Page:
Solving heat-sealing challenges around new sustainable packaging materials

Solving heat-sealing challenges around new sustainable packaging materials

Many companies are seeking to shift towards recyclable or biodegradable packaging materials, yet the process is often complex. We guided our client through this transformation, resulting in innovative and sustainable packaging solutions

We have been involved in a number of projects in recent years where clients have had a urgent need to move away from non-recyclable packaging materials in response to both regulatory requirements, such as the forthcoming PPWR directive, or to align with new customer expectations.

But such packaging material changes are rarely straightforward, with many important aspects of material performance and manufacturing process compatibility that need careful consideration.Heat sealing food product line

New materials and heat-sealing

For the materials themselves, the move from mixed-material laminate structures to mono-material laminates does indeed provide a route to achieving recyclable packaging, in particular for flow-wrapped and vertical-fill-form-and-seal (VFFS) packaging.

But the heat-sealing characteristics of such new materials can be quite different to conventional laminates, most notably being far more demanding of tighter control of heat sealing parameters (temperature, pressure and dwell time).

This inevitably leads to the realisation that current manufacturing processes are inadequately controlled, and possibly not fully understood, potentially leading to poor quality or defective pack sealing when the new materials are introduced.

In particular, legacy heat-sealing machinery often doesn’t have the precise temperature control that is required to reliably seal mono-materials (without damaging them), because they were originally only intended to process mixed-material laminates. However, in most cases it is possible to upgrade legacy machines to make them compatible with mono-material laminates.Heat sealing food product line

First, some analysis

The first critical step is to understand which are the important process parameters to monitor and control. This can be informed by a combination of analytical approaches, including experimentation, modelling and simulation.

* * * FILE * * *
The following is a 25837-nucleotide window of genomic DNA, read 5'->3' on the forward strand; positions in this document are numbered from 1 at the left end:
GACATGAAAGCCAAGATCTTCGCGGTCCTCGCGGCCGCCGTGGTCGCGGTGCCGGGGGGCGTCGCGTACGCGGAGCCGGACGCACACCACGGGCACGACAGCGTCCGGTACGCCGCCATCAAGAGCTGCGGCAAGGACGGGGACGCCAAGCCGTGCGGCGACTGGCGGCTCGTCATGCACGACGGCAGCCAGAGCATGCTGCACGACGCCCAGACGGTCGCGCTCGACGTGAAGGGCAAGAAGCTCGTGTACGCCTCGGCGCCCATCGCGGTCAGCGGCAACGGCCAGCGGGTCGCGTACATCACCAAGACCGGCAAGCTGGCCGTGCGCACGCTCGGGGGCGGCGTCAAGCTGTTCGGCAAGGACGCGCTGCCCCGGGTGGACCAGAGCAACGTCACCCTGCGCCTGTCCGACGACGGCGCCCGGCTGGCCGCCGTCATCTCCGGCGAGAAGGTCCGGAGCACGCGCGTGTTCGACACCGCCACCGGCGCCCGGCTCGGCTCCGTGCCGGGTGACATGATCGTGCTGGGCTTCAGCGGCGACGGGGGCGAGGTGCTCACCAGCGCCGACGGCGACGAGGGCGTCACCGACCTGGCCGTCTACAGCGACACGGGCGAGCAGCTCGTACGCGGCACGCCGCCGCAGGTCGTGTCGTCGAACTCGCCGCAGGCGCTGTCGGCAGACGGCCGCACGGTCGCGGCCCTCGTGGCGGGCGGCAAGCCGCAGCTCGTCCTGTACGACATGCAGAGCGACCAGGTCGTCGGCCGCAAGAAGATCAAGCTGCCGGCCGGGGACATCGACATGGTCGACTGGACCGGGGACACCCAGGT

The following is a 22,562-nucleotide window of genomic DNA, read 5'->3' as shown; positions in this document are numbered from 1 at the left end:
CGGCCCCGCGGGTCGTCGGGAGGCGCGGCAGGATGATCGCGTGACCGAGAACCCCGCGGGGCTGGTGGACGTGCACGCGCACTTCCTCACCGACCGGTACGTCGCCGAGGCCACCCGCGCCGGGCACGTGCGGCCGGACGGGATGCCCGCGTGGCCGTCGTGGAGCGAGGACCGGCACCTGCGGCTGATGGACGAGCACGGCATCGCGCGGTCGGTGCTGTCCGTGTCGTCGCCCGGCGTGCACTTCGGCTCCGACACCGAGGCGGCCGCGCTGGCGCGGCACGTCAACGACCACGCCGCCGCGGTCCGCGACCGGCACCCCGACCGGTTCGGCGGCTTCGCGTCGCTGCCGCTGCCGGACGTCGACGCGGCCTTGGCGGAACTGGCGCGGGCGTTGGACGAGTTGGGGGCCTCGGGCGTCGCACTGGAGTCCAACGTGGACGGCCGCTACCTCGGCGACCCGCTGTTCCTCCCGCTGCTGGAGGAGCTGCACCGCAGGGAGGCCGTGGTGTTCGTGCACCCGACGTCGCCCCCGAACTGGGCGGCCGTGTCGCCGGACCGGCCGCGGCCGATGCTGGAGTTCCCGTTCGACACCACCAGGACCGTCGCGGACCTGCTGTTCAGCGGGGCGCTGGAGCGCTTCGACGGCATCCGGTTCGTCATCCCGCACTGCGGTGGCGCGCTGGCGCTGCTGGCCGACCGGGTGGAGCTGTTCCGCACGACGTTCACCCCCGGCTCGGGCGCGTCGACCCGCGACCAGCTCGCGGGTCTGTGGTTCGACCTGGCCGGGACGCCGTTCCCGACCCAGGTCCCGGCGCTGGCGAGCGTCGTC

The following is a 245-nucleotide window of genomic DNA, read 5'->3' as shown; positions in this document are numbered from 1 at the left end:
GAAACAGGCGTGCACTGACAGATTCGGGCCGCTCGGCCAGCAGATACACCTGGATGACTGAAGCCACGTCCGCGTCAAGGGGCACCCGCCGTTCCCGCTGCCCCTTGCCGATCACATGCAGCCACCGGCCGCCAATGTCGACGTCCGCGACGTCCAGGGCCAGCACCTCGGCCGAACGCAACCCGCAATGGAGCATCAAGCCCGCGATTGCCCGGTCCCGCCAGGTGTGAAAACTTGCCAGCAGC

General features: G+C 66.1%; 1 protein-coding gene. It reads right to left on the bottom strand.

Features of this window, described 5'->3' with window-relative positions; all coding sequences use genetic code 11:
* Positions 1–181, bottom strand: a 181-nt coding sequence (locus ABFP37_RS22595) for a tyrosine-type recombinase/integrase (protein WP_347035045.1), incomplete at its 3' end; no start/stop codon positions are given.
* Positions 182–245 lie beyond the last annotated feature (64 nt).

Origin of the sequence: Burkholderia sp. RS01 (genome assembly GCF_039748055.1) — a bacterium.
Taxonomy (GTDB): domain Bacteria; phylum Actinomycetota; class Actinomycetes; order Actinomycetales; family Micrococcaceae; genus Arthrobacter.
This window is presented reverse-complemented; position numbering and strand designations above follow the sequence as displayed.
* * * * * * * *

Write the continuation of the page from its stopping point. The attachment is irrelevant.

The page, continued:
The next critical step is to assess how well the critical parameters are currently controlled by the heat-sealing machinery, possibly by adding appropriate sensing technologies in the right locations to accurately monitor the critical parameters.

For any critical parameters that aren’t sufficiently controlled, the final step will be to improve the control. This could be as simple as using the new sensors (from the previous step) in the machine’s existing control loop. However, it might also require the development of new algorithms or new hardware to process the data, among other solutions.shutterstock_1201686265 (2) (1)

Improving the monitoring and control of the critical parameters doesn’t just ensure good seal integrity, it also provides a robust quality-inspection and quality-control capability. This further ensures that defective or poor quality packs do not find their way into the supply chain.

42T has successfully supported many of our clients in making this journey, leading to evolved or new packaging solutions that deliver against their recycling or biodegradability needs.

Says Stuart Gilby, Director of Food & Beverage at 42T, “It has been particularly satisfying to have been able to help our client achieve their packaging sustainability aims through the combination of 42T’s practical engineering approach combined with a deep understanding of the theoretical aspects of material heat-sealing.”

Man recycling plastic packaging

Heat-sealing experts

To illustrate this, Stuart outlines what we have been doing for our clients.

"We helped clients to firstly establish a comprehensive understanding of the critical parameters to measure and control their heat-sealing processes.

We've also developed precision sensing and monitoring solutions for use in R&D and production. And we've been able to support our clients in the transition to fully recyclable packaging solutions."

Advancing the science so everyone benefits

Stuart adds, "Our client acknowledged the high level of the team’s expertise and the practical approach taken on all of the projects. They added that achievements on these various challenges well exceeded their expectations and significantly enhanced their understanding.

Furthermore, the work on these projects further developed the know-how within the 42T team in the area of sustainable materials and heat-sealing processes."

By always pushing the limits of possibilities, 42T is proactively contributing to the general pool of knowledge for the kinds of sustainable technologies available which can only benefit industry in future.

If you would like to find out more, contact Director of Food & Beverage, Stuart Gilby : | +44 (0)1480 302700 | Stuart Gilby | LinkedIn


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